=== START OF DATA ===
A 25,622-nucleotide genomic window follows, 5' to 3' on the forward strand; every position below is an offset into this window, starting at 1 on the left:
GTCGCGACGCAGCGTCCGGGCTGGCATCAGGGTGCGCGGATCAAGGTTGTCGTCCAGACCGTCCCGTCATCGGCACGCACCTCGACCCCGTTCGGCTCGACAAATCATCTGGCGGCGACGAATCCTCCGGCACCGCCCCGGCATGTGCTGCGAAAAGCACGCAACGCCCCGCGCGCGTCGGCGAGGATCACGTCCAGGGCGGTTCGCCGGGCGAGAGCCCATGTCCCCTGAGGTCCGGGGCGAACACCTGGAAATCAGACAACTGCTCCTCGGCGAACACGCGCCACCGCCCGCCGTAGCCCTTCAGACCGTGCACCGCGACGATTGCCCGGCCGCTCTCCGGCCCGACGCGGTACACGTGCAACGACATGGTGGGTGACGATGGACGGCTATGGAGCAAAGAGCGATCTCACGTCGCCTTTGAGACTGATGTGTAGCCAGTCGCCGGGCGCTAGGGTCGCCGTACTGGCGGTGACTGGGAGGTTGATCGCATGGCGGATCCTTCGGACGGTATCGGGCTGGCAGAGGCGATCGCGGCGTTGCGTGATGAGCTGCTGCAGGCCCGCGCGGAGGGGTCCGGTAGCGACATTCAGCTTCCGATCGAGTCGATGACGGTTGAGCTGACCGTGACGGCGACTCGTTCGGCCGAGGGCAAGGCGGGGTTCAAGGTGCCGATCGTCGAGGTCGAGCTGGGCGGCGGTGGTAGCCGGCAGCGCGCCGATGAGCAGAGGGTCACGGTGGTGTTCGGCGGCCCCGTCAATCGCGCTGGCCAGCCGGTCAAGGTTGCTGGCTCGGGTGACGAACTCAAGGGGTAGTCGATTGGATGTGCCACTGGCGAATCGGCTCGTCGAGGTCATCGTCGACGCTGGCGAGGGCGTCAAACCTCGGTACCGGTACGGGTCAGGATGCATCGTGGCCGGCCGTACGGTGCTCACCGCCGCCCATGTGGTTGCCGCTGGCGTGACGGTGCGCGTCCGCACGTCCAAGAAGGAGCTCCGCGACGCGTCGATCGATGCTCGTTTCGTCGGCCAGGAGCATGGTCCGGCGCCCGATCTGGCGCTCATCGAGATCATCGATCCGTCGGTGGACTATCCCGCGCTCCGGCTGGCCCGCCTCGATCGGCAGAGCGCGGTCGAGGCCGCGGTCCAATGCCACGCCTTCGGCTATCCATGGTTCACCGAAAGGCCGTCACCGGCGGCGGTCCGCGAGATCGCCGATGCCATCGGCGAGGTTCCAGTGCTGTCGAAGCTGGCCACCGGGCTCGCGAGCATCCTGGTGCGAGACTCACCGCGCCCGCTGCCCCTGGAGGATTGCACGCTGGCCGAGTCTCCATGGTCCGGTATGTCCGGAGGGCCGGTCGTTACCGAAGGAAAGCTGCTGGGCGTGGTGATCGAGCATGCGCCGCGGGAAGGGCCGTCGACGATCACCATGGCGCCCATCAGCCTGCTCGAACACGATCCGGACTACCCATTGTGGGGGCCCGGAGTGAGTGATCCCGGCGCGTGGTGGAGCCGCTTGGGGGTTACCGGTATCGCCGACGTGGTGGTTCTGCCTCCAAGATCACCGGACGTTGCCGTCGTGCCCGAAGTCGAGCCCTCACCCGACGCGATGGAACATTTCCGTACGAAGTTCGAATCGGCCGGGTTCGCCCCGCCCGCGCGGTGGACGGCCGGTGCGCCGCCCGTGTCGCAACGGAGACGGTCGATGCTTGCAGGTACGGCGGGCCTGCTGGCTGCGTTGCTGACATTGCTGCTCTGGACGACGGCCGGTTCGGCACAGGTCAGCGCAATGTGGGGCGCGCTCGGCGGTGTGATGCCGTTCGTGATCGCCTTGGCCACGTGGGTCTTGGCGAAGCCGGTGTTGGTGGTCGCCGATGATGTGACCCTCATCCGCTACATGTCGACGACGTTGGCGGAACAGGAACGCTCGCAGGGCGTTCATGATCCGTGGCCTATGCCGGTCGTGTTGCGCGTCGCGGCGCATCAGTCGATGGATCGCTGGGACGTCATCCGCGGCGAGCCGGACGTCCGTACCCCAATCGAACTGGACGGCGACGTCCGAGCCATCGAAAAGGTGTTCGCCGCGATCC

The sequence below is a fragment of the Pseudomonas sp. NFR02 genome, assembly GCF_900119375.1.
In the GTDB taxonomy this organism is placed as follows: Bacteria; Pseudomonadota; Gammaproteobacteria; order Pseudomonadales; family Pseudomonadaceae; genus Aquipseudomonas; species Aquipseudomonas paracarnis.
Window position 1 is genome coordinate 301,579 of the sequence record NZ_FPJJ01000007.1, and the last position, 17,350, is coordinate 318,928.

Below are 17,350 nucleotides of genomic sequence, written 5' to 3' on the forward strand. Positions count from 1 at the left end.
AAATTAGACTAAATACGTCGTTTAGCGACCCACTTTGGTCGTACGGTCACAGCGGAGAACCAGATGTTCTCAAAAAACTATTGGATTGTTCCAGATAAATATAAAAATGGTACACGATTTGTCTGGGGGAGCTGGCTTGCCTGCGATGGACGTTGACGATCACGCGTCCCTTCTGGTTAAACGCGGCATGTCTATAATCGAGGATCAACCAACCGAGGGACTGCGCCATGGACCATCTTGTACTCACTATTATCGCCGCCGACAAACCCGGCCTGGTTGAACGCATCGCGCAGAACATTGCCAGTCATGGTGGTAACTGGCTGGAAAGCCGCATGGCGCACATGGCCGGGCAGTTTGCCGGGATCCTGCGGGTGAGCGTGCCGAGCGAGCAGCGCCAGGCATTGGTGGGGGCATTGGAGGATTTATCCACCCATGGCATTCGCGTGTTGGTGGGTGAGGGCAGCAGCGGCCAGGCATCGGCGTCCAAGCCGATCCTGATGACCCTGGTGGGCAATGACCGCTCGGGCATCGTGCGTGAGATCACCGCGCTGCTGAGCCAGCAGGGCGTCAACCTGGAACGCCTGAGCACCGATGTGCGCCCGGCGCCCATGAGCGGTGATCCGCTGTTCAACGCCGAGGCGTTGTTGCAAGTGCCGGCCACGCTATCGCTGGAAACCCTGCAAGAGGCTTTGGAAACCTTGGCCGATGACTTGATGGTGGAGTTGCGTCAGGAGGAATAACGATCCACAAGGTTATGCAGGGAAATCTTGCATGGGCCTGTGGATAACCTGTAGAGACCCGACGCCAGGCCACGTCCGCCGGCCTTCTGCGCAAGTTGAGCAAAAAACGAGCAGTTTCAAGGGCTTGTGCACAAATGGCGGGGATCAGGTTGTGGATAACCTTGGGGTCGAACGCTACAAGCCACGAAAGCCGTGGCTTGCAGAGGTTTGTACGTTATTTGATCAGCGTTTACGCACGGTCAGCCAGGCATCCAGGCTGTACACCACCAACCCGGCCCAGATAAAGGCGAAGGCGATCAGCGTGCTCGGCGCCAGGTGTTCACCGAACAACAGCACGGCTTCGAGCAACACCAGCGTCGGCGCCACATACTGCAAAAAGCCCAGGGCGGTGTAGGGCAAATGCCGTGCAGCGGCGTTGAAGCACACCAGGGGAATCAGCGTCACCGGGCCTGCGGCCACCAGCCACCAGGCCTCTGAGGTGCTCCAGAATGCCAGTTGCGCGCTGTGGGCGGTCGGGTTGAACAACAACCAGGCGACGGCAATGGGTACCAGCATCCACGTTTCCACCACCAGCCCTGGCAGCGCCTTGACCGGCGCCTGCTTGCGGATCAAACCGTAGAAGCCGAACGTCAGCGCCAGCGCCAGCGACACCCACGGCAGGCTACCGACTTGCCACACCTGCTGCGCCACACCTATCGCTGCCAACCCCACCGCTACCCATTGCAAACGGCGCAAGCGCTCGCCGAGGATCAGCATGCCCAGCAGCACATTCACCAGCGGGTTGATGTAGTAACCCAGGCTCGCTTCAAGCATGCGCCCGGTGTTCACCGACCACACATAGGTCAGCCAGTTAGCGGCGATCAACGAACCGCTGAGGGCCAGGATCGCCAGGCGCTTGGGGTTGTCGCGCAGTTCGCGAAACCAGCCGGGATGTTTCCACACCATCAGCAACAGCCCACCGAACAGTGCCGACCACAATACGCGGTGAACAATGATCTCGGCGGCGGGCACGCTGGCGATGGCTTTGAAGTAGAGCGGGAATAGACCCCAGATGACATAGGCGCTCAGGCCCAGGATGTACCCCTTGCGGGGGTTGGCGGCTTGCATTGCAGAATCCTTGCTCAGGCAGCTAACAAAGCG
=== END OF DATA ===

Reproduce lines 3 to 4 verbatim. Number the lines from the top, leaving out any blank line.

The sequence below is a fragment of the Pseudomonas sp. NFR02 genome, assembly GCF_900119375.1.
In the GTDB taxonomy this organism is placed as follows: Bacteria; Pseudomonadota; Gammaproteobacteria; order Pseudomonadales; family Pseudomonadaceae; genus Aquipseudomonas; species Aquipseudomonas paracarnis.